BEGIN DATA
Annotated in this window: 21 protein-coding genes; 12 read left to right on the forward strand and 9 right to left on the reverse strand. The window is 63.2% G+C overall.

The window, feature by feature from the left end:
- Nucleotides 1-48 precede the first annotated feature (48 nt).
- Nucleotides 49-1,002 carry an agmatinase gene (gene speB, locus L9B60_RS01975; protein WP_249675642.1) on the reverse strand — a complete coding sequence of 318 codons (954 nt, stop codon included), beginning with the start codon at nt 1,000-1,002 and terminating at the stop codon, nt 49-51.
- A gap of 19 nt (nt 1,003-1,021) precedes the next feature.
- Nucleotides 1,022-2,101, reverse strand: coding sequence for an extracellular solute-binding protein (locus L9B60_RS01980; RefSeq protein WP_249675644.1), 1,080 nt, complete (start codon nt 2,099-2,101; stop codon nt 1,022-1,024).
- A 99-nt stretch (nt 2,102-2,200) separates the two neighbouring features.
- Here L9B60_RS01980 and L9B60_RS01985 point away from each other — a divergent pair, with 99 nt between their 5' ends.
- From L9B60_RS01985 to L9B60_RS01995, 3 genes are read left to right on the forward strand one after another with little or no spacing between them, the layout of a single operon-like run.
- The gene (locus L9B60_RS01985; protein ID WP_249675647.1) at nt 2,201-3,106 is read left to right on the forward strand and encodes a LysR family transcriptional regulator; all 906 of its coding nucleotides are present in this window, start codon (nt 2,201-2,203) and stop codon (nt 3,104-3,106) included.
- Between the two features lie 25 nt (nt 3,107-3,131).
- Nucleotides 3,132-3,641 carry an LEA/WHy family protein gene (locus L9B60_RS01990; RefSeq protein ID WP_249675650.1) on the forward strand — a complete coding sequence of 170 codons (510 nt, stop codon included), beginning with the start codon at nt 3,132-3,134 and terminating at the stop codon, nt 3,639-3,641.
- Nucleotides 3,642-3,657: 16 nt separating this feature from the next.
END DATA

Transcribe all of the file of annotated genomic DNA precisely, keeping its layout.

Annotated in this window: 21 protein-coding genes; 12 read left to right on the forward strand and 9 right to left on the reverse strand. The window is 63.2% G+C overall.

The window, feature by feature from the left end:
- Nucleotides 1-48 precede the first annotated feature (48 nt).
- Nucleotides 49-1,002 carry an agmatinase gene (gene speB, locus L9B60_RS01975; protein WP_249675642.1) on the reverse strand — a complete coding sequence of 318 codons (954 nt, stop codon included), beginning with the start codon at nt 1,000-1,002 and terminating at the stop codon, nt 49-51.
- A gap of 19 nt (nt 1,003-1,021) precedes the next feature.
- Nucleotides 1,022-2,101, reverse strand: coding sequence for an extracellular solute-binding protein (locus L9B60_RS01980; RefSeq protein WP_249675644.1), 1,080 nt, complete (start codon nt 2,099-2,101; stop codon nt 1,022-1,024).
- A 99-nt stretch (nt 2,102-2,200) separates the two neighbouring features.
- Here L9B60_RS01980 and L9B60_RS01985 point away from each other — a divergent pair, with 99 nt between their 5' ends.
- From L9B60_RS01985 to L9B60_RS01995, 3 genes are read left to right on the forward strand one after another with little or no spacing between them, the layout of a single operon-like run.
- The gene (locus L9B60_RS01985; protein ID WP_249675647.1) at nt 2,201-3,106 is read left to right on the forward strand and encodes a LysR family transcriptional regulator; all 906 of its coding nucleotides are present in this window, start codon (nt 2,201-2,203) and stop codon (nt 3,104-3,106) included.
- Between the two features lie 25 nt (nt 3,107-3,131).
- Nucleotides 3,132-3,641 carry an LEA/WHy family protein gene (locus L9B60_RS01990; RefSeq protein ID WP_249675650.1) on the forward strand — a complete coding sequence of 170 codons (510 nt, stop codon included), beginning with the start codon at nt 3,132-3,134 and terminating at the stop codon, nt 3,639-3,641.
- Nucleotides 3,642-3,657: 16 nt separating this feature from the next.